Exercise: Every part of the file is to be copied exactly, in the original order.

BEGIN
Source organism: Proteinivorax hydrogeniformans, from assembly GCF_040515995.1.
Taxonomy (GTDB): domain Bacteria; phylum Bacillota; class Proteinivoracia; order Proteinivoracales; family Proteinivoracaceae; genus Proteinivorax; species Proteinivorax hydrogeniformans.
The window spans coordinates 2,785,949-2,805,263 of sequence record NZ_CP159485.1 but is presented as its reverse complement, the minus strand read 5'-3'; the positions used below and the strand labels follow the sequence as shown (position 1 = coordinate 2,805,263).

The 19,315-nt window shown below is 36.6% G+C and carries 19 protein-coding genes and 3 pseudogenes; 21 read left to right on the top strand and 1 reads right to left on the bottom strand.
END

Source organism: Proteinivorax hydrogeniformans, from assembly GCF_040515995.1.
Taxonomy (GTDB): domain Bacteria; phylum Bacillota; class Proteinivoracia; order Proteinivoracales; family Proteinivoracaceae; genus Proteinivorax; species Proteinivorax hydrogeniformans.
The window spans coordinates 2,785,949-2,805,263 of sequence record NZ_CP159485.1 but is presented as its reverse complement, the minus strand read 5'-3'; the positions used below and the strand labels follow the sequence as shown (position 1 = coordinate 2,805,263).

The 19,315-nt window shown below is 36.6% G+C and carries 19 protein-coding genes and 3 pseudogenes; 21 read left to right on the top strand and 1 reads right to left on the bottom strand.